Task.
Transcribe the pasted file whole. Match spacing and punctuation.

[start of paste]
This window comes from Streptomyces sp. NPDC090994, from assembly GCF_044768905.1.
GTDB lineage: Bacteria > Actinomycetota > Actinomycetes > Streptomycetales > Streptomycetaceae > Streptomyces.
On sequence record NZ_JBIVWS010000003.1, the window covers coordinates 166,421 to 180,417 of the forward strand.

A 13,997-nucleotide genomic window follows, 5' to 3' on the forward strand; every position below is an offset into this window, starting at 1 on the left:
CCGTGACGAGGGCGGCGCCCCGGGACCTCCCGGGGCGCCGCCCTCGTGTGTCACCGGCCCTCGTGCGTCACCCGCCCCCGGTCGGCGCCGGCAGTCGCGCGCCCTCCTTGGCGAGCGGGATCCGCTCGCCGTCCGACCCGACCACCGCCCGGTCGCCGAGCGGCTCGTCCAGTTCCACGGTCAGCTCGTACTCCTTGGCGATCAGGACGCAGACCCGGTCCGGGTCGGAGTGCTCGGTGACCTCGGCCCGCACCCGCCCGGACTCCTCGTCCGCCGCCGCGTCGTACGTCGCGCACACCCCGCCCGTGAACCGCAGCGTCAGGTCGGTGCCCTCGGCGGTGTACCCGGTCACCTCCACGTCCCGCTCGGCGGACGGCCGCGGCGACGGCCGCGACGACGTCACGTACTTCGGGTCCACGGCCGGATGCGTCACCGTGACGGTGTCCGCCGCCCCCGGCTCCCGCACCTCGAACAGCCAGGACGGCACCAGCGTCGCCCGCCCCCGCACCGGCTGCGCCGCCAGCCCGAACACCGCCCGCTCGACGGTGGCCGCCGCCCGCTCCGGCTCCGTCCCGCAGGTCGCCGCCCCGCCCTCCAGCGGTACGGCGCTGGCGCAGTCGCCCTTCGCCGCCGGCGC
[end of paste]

This window comes from Streptomyces sp. NPDC090994, from assembly GCF_044768905.1.
GTDB lineage: Bacteria > Actinomycetota > Actinomycetes > Streptomycetales > Streptomycetaceae > Streptomyces.
On sequence record NZ_JBIVWS010000003.1, the window covers coordinates 166,421 to 180,417 of the forward strand.

A 13,997-nucleotide genomic window follows, 5' to 3' on the forward strand; every position below is an offset into this window, starting at 1 on the left:
CCGTGACGAGGGCGGCGCCCCGGGACCTCCCGGGGCGCCGCCCTCGTGTGTCACCGGCCCTCGTGCGTCACCCGCCCCCGGTCGGCGCCGGCAGTCGCGCGCCCTCCTTGGCGAGCGGGATCCGCTCGCCGTCCGACCCGACCACCGCCCGGTCGCCGAGCGGCTCGTCCAGTTCCACGGTCAGCTCGTACTCCTTGGCGATCAGGACGCAGACCCGGTCCGGGTCGGAGTGCTCGGTGACCTCGGCCCGCACCCGCCCGGACTCCTCGTCCGCCGCCGCGTCGTACGTCGCGCACACCCCGCCCGTGAACCGCAGCGTCAGGTCGGTGCCCTCGGCGGTGTACCCGGTCACCTCCACGTCCCGCTCGGCGGACGGCCGCGGCGACGGCCGCGACGACGTCACGTACTTCGGGTCCACGGCCGGATGCGTCACCGTGACGGTGTCCGCCGCCCCCGGCTCCCGCACCTCGAACAGCCAGGACGGCACCAGCGTCGCCCGCCCCCGCACCGGCTGCGCCGCCAGCCCGAACACCGCCCGCTCGACGGTGGCCGCCGCCCGCTCCGGCTCCGTCCCGCAGGTCGCCGCCCCGCCCTCCAGCGGTACGGCGCTGGCGCAGTCGCCCTTCGCCGCCGGCGC